OMG, the Hill ate Highway 101 last year and Southern Humboldt almost came to a stop. The road was completely closed for days and still is a maze of orange cones and signs. Intrepid local photographer, Kim Sallaway, was climbing the slide within hours and gave us a legacy of incredible shots and a sense of his personal bravery.  For months now we have watched as contractors manipulated masses of soil and restored the road.

An amazing change has taken place.

Kim Sallaway, who also took these recent photos says, “The picture [above] shows the view from the first shelf the workers created. There are two of them. They will form a “foot” for the land above to slump into should it move downhill. The hillside is spanned by rolls of burlap staked into place, to help stop downhill travel of small dirt and rocks. The surface is being sprayed with straw and grass seed, fired from a cannon pulled behind a truck. This is a dirty job. I itch when I lay down in straw. I can’t imagine how irritating the chaff from this would be.”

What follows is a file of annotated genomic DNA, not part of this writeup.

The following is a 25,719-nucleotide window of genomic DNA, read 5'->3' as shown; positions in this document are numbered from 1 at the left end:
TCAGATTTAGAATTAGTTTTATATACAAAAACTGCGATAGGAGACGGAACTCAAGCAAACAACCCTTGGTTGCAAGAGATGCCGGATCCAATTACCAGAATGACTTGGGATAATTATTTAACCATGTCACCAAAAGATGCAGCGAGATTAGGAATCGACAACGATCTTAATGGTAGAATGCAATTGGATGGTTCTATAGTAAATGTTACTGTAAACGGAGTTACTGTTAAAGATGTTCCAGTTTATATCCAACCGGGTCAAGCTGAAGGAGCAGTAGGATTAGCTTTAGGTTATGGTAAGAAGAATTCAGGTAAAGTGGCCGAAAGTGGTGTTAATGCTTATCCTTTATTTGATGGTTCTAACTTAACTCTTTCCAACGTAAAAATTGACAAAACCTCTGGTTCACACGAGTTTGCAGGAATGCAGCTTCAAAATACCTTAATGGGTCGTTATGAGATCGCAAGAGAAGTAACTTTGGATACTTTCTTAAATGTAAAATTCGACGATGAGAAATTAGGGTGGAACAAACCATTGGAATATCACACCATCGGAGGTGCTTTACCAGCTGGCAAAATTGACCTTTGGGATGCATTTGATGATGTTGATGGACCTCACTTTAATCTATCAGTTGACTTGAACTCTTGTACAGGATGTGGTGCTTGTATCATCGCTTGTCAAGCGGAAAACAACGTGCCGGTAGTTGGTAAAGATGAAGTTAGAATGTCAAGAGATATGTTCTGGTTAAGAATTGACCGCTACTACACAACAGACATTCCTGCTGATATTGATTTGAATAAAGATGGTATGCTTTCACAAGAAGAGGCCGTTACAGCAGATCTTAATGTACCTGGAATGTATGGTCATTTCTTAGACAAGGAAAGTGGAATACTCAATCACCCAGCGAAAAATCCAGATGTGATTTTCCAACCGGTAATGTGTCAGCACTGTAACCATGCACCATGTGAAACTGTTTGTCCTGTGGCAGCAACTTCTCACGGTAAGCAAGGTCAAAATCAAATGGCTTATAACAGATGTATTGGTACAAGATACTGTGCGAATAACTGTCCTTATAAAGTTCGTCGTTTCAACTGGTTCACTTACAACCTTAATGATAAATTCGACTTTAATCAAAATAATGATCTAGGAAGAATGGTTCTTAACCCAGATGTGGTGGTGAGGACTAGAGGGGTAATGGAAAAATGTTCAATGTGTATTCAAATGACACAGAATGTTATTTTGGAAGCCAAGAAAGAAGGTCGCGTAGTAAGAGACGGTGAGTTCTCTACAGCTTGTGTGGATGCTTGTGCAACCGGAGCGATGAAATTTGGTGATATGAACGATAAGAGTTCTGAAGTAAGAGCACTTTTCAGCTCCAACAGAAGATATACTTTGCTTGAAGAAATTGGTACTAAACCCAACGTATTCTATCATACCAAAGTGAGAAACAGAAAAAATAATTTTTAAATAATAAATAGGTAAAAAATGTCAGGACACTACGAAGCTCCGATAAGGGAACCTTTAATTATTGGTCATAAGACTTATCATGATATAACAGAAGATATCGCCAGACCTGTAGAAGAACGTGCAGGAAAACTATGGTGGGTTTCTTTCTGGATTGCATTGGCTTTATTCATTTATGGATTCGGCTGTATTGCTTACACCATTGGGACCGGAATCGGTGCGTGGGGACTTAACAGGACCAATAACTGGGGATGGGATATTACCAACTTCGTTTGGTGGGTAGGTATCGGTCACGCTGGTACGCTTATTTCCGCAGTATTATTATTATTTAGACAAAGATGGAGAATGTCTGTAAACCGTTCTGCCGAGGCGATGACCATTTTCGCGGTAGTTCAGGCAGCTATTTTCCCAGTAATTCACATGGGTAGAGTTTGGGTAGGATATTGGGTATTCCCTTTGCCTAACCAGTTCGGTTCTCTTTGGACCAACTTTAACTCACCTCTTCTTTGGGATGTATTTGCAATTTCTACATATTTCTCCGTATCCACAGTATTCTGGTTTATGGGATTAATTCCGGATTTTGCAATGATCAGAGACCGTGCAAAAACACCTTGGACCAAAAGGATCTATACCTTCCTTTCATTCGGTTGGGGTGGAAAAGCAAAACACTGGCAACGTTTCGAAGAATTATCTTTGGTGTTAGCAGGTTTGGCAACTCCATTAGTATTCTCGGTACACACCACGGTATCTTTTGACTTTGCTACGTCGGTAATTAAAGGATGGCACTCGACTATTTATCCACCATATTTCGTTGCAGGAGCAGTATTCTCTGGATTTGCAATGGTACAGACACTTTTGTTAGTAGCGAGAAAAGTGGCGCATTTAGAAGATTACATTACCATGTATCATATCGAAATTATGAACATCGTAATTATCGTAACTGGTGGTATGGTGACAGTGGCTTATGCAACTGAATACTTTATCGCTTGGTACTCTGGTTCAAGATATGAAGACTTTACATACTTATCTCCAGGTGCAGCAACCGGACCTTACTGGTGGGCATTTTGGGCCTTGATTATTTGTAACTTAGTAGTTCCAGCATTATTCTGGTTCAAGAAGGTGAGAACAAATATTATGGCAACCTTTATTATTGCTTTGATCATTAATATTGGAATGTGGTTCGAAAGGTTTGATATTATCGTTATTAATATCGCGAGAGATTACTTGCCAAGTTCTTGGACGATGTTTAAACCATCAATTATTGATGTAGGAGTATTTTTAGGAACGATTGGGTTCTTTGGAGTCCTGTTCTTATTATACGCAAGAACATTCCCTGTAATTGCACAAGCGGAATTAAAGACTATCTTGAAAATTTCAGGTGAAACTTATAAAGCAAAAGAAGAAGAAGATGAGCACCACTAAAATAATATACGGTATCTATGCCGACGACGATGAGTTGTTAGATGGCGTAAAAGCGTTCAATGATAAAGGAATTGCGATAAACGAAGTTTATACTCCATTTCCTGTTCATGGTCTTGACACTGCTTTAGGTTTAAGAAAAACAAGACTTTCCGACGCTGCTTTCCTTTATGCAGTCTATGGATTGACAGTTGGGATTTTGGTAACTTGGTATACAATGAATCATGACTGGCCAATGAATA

Kim says that “At road level, the situation seems quite dealt with. A climb up the hillside shows plenty of work has taken place to stabilize the hillside. However, this is a huge slide and it has not rained substantially since the repairs began. I retraced the climb I made during the first hours of the slide. The situation above the road is hopeful.”  However, he and others have worried—Will the hill eat the road again once it starts raining?

Kim thinks, “Above the carefully arranged new slope sits a very large area of unstable land. Acres of loose trees, roots, and dirt, are precariously perched where they all stopped moving as the slide was contained and subsequently rearranged by the crews of workers.”  Below are two photos that show “the mess that could easily slip out again.”

I asked Caltrans to respond to Sallaway’s (and others) concerns. Scott Burger, spokesperson for Caltrans replied with a quote from Senior Engineering Geologist, Charlie Narwold, (Below is a photo of Narwold also taken by Sallaway last spring.)  Narwold said, “The recently constructed earthen buttress and drainage facilities are designed to stabilize the lower portion of the landslide directly impacting the highway.  Future landslide activity above the recent repair is not anticipated to have a direct impact on the highway.  We are monitoring the performance of the earthen buttress and hill slope above utilizing instrumentation (sensors) and surveys.”

May the land and the road stay where they are.

UPDATE: Depending on the weather, of course, the job is projected to be complete by this Friday, November 18th.


Thanks once again to Kim Sallaway—his photos are our windows into this area.